One of the major side effects of the Hepatitis B vaccine in the kids ‘catch-up campaign’ is “bronchospasm” and kids who have asthma are nearly always guaranteed to have a serious asthma attack on the day of their shot.  

      RHEUMATIC DISORDERS DEVELOPED AFTER HEPATITIS B VACCINATION
      Aim
      : to obtain an overview of rheumatic disorders occurring after hepatitis B vaccination.

      Conclusion: hepatitis B vaccination might be followed by various rheumatic conditions, and might trigger the onset of underlying inflammatory and/or auto-immune rheumatic diseases. However, a causal relation between hepatitis B vaccination and the observed rheumatic manifestations cannot be easily established. Further epidemiological works are needed to establish whether hepatitis B vaccination is associated or not with an incidence of rheumatic disorders higher than normal.

      Other Studies:

      Several papers have been published linking immunization to lupus and other rheumatoid diseases. A study of lupus patients receiving polio vaccines showed 5% had a flare following immunization (Schattner et al., 1992). Several papers have reported patients with lupus developing deterioration in kidney function following immunization (Ristow et al., 1978); (Louie et al., 1978). Lupus has been reported to occur following immunization with the Hepatitis B (Tudela et al., 1992), and pneumococcal (Ries & Shemonsky, 1981) vaccines. Immunization with the influenza vaccine has been associated with a rise in anti-double stranded DNA antibodies, an marker for lupus (Huang et al., 1992). Rheumatoid arthritis has been observed to occur following immunization with Hepatitis B vaccine (Vautier & Carty, 1994). Rheumatoid factor, auto antibodies that bind other antibodies, have been reported to develop following vaccination (Aho et al., 1962); (Aho et al., 1967); (Palit et al., 1977); (Welch et al., 1982).

       The Genetic Centers of America, MedCon, Inc., Silver Spring, Maryland 20905, USA.

       OBJECTIVES: Adverse events and positive re-challenge of symptoms reported in the scientific literature and to the Vaccine Adverse Event Reporting System (VAERS) following hepatitis B vaccination (HBV) were examined.

       

       

       

      METHODS: The VAERS and PubMed (1966-2003) were searched for autoimmune conditions including arthritis, rheumatoid arthritis, myelitis, optic neuritis, multiple sclerosis (MS), Guillain Barre Syndrome (GBS), glomerulonephritis, pancytopenia/thrombocytopenia, fatigue, and chronic fatigue, and Systemic Lupus Erythematous (SLE) following HBV.  

       

      RESULTS: HBV was associated with a number of serious conditions and positive re-challenge or significant exacerbation of symptoms following immunization. There were 415 arthritis, 166 rheumatoid arthritis, 130 myelitis, 4 SLE, 100 optic neuritis, 101 GBS,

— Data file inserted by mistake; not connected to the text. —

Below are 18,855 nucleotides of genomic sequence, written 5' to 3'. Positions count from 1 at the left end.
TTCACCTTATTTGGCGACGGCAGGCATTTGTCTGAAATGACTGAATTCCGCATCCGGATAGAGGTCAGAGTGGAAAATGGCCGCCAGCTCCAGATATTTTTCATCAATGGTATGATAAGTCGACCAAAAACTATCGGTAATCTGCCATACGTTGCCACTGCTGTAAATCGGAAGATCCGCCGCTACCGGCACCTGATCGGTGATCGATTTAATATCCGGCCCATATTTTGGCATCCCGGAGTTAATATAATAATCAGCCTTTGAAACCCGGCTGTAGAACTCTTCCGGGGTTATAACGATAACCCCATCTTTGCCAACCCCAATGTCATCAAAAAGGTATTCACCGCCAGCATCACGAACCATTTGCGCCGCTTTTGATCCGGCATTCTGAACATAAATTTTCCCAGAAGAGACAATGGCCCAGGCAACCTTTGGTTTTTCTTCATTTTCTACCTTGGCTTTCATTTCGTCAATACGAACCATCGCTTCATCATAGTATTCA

29 glomerulonephritis, 283 pancytopenia/thrombocytopenia, and 183 MS events reported following HBV A total of 465 positive re-challenge adverse events were observed following adult
      HBV that occurred sooner and with more severity than initial adverse event reports. A case-report of arthritis occurring in identical twins was also identified.

      CONCLUSIONS: Evidence from biological plausibility, case-reports, case-series, epidemiological, and now for positive re-challenge and exacerbation of symptoms, and events in identical twins was presented. One would have to consider that there is causal relationship between HBV and serious autoimmune disorders among certain susceptible vaccine recipients in a defined temporal period following immunization. In immunizing adults, the patient, with the help of their physician, should make an informed consent decision as to whether to be immunized or not, weighing the small risks of the adverse effects of HBV with the risk of exposure to deadly hepatitis B virus. (NEUROLOGY 2004; 63:838-842 American Academy of Neurology,   Miguel A. Hernán, MD et al)

      • Recombinant hepatitis B vaccine and the risk of multiple sclerosis-A prospective study.
        Miguel A. Hernán, MD et al.

         

        • Conclusions: These findings are consistent with the hypothesis that immunization with the recombinant hepatitis B vaccine is associated with an increased risk of MS, and challenge the idea that the relation between hepatitis B vaccination and risk of MS is well understood.
         

         

         

      Celiacs less likely to gain immunity from Hep B:  

      A total of 23 subjects were reviewed. All had a clinical and pathological diagnosis of celiac disease. All subjects reported receiving the full series of hepatitis B vaccinations. Of the subjects, 19 had testing for hepatitis B vaccine response. Of these 19 subjects, 13 did not achieve long-term immunity as seen by the negative qualitative or quantitative anti-HBs antibody titer.

      Hepatitis B Study:

      Conclusions: Anti-HBs disappeared by 5 years of age in most children who were vaccinated with hepatitis B vaccine from birth. Although most children showed immunologic memory, one-third failed to demonstrate an anamnestic response to a booster dose. Additional long term studies of low risk infants are needed to determine duration of protection and the necessity for or timing of booster doses.